History of Typica and Bourbon

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history-of-typica-and-bourbon

history-of-typica-and-bourbon

History of Typica

The most culturally and genetically significant C. arabica coffee groups are typical and Bourbon. So let’s go with Helena Coffee to find out the typica and bourbon lineage

Coffee has become a global phenomenon laurina variety

The most culturally and genetically significant C. arabica coffee groups are typica and Bourbon. According to historical documents, coffee beans were transported from the coffee woods of southwestern Ethiopia to Yemen, where it was produced as an agricultural product. Genetic studies reportedly proved that the significant seeds from Ethiopia to Yemen were Bourbon and typica. Bourbon and distinct descendants spread worldwide from Yemen, establishing the foundation of current arabica coffee agriculture.

Typica beans lineage

history-of-typica-and-bourbon

The coffee tree had left Yemen and was thriving in India by the late 1600s. These seeds grew into coffee plantations in the Mysore region, known as Malabar. Recent genetic evidence suggests that this importation from Yemen to India included both the typica and Bourbon types. When the Dutch carried seeds from the Malabar coast of India to Batavia, currently known as Jakarta, the capital of Indonesia, located on the populous island of Java, the typica branch likely separated from Bourbon. However, the Dutch attempted to bring seeds from Yemen directly to Batavia in 1690, and the seedling died in 1699 following an earthquake. Put another way, the isolation of the typica branch and its subsequent global spread began when the seed landed in Indonesia from India.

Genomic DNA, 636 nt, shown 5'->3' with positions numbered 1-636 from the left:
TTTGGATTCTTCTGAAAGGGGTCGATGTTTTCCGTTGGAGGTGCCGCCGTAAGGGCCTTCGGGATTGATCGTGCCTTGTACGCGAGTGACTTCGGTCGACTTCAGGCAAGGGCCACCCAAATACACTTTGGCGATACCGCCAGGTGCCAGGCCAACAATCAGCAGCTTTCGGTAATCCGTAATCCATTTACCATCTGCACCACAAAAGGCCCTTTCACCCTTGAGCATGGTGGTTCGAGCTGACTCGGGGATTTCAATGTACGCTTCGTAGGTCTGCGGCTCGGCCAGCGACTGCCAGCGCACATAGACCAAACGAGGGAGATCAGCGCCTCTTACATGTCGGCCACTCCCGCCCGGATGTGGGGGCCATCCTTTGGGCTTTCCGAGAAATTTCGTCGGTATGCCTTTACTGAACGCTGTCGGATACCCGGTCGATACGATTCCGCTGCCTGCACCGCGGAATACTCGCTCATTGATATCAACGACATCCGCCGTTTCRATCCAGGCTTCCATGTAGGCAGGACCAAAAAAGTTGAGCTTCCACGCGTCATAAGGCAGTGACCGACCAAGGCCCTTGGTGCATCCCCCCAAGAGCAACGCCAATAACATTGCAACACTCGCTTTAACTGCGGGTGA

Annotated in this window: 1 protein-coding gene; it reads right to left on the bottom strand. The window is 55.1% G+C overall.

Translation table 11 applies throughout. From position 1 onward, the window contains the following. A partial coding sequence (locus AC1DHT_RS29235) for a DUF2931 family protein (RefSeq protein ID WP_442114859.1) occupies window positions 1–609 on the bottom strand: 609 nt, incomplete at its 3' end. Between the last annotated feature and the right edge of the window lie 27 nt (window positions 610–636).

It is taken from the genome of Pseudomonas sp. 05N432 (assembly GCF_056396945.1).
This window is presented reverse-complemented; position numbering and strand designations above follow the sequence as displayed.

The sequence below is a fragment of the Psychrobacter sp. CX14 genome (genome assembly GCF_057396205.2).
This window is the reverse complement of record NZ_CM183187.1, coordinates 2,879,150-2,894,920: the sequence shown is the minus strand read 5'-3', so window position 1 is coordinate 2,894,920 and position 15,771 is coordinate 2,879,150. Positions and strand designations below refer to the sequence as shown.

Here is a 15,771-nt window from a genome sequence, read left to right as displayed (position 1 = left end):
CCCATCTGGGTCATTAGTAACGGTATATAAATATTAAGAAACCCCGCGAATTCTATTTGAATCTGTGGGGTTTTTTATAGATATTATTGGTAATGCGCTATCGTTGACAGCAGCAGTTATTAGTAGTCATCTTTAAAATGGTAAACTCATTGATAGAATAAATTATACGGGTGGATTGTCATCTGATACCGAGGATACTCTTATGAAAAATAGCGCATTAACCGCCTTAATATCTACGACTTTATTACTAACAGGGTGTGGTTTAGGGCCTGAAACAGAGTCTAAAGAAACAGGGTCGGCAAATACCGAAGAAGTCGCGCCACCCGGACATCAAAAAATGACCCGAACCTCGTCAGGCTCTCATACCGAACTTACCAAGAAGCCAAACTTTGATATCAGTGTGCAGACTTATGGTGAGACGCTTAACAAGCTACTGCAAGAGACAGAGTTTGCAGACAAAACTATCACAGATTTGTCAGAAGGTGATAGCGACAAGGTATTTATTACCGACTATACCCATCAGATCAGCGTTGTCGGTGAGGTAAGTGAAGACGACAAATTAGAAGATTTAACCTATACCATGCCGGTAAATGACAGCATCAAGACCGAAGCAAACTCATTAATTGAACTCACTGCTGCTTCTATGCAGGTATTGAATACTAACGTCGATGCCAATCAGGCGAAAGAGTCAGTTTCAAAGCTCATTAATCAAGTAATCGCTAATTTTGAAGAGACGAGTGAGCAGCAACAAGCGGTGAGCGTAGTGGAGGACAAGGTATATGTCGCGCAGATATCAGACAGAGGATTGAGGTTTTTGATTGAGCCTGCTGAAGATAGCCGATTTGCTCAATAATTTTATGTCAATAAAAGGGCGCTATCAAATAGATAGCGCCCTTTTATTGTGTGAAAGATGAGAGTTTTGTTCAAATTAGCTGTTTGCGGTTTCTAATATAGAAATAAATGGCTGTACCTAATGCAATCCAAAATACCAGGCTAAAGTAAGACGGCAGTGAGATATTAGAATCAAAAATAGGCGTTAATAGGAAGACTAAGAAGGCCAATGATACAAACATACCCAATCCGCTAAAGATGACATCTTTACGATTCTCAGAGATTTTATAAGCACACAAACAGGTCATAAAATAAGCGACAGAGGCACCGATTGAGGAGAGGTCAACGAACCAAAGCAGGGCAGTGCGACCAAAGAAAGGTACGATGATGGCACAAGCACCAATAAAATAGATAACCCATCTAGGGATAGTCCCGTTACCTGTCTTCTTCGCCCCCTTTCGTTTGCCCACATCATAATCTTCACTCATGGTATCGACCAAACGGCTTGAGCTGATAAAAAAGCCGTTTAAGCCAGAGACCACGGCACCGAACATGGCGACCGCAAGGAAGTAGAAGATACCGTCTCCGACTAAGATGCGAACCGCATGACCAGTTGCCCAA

A solitary coffee plant was taken from this group of typica imported in Indonesia to Amsterdam in 1706 and placed in the botanist’s orchard. The genus typica (one of several species in the genetic group typica) was named after this one plant, which swept the Americas in the 18th century. Following the signing of the Utrecht Peace Treaty between the Netherlands and France in 1714, the mayor of Amsterdam presented King Louis XIV with a coffee tree, which was nurtured in the Jardin des Plantes’ greenhouse and quickly produced seeds (Chevalier and Dagron, 1928).

Coffee plants were shipped from the Netherlands to Dutch Guiana (now Suriname) in 1719, then to Cayenne (French Guiana) in 1722, and finally to Brazil in 1727. Between 1760 and 1770, it entered southern Brazil.

In 1723, plants were shipped from Paris to Martinique in the West Indies. In 1730, the British brought the typica variety from Martinique to Jamaica. In 1735, it arrived in Santo Domingo. In 1748, seeds were sent from Santo Domingo to Cuba. Later, Cuba provided sources to Costa Rica (1779) and El Salvador (1840).